Moreover, Wood had intellectual and emotional disabilities that were well documented before the murder. His impairments impacted his behavior at trial, as he irrationally instructed his attorneys not to present any evidence on his behalf. So the jury never heard any evidence of his background, including his mental impairments. Instead, Dr. James Grigson—a psychiatrist expelled from the American Psychiatric Association for ethical violations—testified to the jury that Wood represented a future danger, despite never evaluating him.
It deeply troubles us when the criminal justice system concludes that some of the most vulnerable in society can be executed and disposed of. All are made in God’s image, and as a society we especially must protect those with mental illness and disabilities. Public officials must not shirk this responsibility. We urge them to act now to spare Wood’s life.
Larry Baker, Director of Doctor of Ministry Program and Professor of Pastoral Ministry at Logsdon Seminary at Hardin-Simmons University, Abilene, TX
Paul Basden, Pastor of Preston Trail Community Church, Frisco, TX
Derek Dodson, Senior Lecturer of the Religion Department at Baylor University, Waco, TX
Wes Helm, Associate Pastor of Springcreek Church, Garland, TX
Robert Hunt, Director of Global Theological Education, Director of the Center for Evangelism and Missional Church Studies, Perkins School of Theology, Southern Methodist University, Dallas, TX
William O’Brien, Executive Director of The Gaston Christian Center, Dallas, TX
Paul Randall, Associate Pastor of Ecclesia, Houston, TX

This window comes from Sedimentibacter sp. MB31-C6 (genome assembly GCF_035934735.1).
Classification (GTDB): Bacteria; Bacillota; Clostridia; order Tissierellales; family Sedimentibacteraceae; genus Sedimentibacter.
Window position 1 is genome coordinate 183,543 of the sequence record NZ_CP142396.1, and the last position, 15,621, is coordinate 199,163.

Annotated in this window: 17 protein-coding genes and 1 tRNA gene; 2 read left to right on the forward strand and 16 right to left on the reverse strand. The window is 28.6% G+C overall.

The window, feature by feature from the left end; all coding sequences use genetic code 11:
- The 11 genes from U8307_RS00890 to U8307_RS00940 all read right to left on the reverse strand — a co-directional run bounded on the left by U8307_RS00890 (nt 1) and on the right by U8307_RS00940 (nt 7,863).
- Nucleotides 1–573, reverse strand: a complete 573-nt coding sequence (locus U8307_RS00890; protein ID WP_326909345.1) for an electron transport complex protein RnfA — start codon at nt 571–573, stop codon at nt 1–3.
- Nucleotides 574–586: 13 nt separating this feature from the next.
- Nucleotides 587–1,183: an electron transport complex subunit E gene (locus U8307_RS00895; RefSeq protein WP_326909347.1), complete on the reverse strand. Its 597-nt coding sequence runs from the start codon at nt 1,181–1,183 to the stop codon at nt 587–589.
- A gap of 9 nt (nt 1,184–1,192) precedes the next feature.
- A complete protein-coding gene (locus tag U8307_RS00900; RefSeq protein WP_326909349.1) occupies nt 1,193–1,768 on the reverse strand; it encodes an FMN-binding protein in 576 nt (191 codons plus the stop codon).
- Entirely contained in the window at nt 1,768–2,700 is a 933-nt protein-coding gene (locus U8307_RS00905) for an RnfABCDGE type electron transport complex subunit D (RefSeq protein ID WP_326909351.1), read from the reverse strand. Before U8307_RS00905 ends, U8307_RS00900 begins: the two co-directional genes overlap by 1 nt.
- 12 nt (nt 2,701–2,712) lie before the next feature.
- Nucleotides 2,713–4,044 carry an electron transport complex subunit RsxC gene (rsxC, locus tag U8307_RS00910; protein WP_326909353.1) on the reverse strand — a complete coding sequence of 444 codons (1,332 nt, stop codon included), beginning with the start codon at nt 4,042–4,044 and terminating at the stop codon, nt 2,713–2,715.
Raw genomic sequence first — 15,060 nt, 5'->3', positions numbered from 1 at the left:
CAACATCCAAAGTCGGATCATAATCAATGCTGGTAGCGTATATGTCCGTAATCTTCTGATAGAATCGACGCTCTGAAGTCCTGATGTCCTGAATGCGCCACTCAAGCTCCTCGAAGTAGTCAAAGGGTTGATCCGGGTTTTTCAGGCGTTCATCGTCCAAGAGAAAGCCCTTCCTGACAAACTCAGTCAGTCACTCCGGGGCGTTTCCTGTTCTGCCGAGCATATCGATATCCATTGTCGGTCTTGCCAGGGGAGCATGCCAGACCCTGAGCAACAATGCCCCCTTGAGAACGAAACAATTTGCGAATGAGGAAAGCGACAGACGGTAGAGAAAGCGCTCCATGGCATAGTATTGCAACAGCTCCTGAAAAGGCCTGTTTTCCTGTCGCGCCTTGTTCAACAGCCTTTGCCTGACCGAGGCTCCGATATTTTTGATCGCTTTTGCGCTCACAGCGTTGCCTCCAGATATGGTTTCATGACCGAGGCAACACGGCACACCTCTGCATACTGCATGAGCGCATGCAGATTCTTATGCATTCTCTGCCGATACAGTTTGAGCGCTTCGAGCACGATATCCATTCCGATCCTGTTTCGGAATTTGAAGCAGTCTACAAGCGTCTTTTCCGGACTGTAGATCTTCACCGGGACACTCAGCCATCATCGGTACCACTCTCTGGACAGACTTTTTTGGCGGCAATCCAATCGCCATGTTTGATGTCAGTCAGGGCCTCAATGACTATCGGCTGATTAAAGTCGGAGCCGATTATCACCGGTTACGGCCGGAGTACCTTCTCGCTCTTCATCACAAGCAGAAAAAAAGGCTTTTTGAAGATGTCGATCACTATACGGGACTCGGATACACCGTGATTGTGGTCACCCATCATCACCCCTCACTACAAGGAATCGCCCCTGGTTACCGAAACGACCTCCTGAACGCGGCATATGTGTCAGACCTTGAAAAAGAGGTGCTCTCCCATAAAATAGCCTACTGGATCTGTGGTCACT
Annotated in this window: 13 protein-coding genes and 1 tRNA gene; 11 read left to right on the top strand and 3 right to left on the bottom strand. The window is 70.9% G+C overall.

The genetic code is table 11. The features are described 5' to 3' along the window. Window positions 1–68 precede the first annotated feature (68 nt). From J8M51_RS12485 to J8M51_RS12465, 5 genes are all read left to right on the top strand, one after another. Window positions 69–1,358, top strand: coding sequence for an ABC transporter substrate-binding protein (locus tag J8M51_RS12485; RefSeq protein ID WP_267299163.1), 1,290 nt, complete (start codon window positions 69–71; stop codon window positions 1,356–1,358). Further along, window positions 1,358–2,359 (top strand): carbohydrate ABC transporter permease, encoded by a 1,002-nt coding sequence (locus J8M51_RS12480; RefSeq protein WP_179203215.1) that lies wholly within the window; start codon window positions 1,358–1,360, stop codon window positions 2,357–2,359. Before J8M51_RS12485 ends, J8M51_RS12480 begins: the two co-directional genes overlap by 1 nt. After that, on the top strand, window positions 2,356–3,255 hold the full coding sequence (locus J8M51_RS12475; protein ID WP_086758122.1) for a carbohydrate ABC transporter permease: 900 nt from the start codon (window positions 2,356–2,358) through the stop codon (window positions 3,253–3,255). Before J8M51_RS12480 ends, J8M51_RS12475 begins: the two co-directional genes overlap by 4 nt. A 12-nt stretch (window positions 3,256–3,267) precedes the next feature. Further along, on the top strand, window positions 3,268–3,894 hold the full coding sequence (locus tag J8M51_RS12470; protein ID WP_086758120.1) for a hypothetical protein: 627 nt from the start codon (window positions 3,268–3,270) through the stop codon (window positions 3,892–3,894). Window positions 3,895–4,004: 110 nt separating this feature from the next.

Scott Tjernagel, Lead Pastor of River City Vineyard Community Church, New Braunfels, TX
Donald Williford, Dean of Logsdon School of Theology, Abilene, TX
Ralph Wood, University Professor of Theology and Literature at Baylor University, Waco, TX
Bob Adams, Baptist Industrial Chaplain, Asheville, NC
Vincent Bacote, Director of the Center for Applied Christian Ethics at Wheaton College, Wheaton, IL
Cheryl Bridges Johns, Professor of Discipleship and Christian Formation at Pentecostal Theological Seminary, Cleveland, TN
LaMon Brown, Retired Missionary for the International Missions of American Baptist Churches, USA, Birmingham, AL
Valerie Burton, Minister for Christian Formation at Baptist Church of the Covenant, Birmingham, AL
Tony Campolo, Co-founder of Red Letter Christians, Wayne, PA
Shane Claiborne, Author, Activist, and Co-Founder of Red Letter Christians, Philadelphia, PA
Jim Clifford, Hospice Chaplain, Fairhope, AL
Carolyn Dipboye, Co-Pastor of Grace Covenant Church, Oak Ridge, TN
Larry Dipboye, Pastor of Grace Covenant Church, Oak Ridge, TN